There was a time in Ralph Macchio’s life where he couldn’t imagine playing “ Karate Kid ” protagonist Daniel LaRusso ever again. After three films, Macchio didn’t think there was more to add to the story, and he wanted to flex his acting chops with other roles.
“People think I live in Newark, New Jersey, and my mom drives a green station wagon, and I have this Japanese American guy who fixes the faucet when I need him,” said the actor, who has a new book out called “Waxing On: The Karate Kid and Me,” about his experience making “Karate Kid” and how time helped him embrace the character.
Macchio’s feelings were only reinforced in 2005 when Pat Morita, who played his mentor and father figure, Mr. Miyagi, passed away.
“It just seemed, why dance a solo without my partner? It’s like, you know Abbott without Costello… He and I had something special from the moment he started reading Mr. Miyagi and I would answer back as Daniel. That chemistry was unique and effortless.”
Over time, it was William Zabka, who played Macchio’s “Karate Kid” nemesis Johnny Lawrence, who felt there was more story to tell.
“He was always like, ‘I wonder if there’s a way to bring these two together,” said Macchio.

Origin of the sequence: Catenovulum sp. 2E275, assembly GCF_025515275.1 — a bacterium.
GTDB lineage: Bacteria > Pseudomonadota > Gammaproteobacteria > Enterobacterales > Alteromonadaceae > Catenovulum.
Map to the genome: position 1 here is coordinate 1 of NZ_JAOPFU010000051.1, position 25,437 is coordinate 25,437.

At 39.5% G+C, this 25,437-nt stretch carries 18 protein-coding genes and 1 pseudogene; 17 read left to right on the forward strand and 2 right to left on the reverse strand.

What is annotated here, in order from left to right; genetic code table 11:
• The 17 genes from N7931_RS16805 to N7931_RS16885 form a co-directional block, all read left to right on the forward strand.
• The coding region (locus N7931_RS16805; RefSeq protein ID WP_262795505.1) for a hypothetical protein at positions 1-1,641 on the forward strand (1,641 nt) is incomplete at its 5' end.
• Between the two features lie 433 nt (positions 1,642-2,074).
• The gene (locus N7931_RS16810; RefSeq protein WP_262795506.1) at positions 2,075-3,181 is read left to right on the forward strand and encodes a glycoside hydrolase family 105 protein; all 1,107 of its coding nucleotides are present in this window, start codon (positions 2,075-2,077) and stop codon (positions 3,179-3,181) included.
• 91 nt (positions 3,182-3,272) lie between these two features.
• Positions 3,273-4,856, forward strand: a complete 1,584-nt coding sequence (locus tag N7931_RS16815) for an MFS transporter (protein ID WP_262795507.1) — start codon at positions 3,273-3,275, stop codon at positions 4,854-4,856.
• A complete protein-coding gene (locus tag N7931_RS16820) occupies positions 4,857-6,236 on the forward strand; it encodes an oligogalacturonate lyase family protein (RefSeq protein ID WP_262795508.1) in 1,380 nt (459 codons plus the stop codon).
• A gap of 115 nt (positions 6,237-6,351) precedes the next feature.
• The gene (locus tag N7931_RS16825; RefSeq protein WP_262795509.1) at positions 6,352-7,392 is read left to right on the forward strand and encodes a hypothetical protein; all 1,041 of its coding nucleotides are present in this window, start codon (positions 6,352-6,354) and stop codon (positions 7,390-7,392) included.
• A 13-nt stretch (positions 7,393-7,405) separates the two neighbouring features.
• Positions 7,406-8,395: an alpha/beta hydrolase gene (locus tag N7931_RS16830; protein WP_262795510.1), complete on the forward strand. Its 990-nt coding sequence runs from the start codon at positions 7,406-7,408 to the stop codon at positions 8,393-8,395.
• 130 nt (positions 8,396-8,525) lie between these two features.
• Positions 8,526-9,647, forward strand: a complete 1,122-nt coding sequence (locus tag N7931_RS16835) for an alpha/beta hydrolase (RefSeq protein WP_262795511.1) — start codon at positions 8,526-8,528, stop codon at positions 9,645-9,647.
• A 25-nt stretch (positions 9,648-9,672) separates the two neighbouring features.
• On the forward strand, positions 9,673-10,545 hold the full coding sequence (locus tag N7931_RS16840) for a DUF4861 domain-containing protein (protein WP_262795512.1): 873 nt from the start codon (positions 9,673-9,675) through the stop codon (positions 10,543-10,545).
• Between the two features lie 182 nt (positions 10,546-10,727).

Macchio was surprisingly intrigued when Josh Heald, Jon Hurwitz, and Hayden Schlossberg pitched the idea of “ Cobra Kai,” a continuation series of these characters some 30 years later. After two seasons on YouTube, it was picked up by Netflix where it was nominated for an Emmy Award for outstanding comedy series. Season five is now streaming.
“They just saw how you could open up this world and take the black and white of ‘Karate Kid’ and add all these gray shades of these characters where not everyone is good or bad all the time and your allegiance may change as you learn (character’s) back stories, and that’s really a lesson on how to do it and how to do it right. And then we have this great young cast as well. They’re just incredible. They’re becoming big stars.”
With his book, Macchio is forthcoming about some things he would go back and do differently if he could. When Elisabeth Shue was written out of the sequel after the first “Karate Kid,” he says he should’ve contacted her.
“I was doing a movie called ‘Teachers’ at the time, and then I had ‘Crossroads’ and ‘Karate Kid II’ lined up, and I didn’t stop to think of what that might have felt like for her. So then years later, I look back and I think I would have probably picked up the phone at that point.”
Macchio says he’s always had an appreciation for the impact of “Karate Kid” but writing “Waxing On” amplified that.
“It was even deeper and more poignant as I was writing.”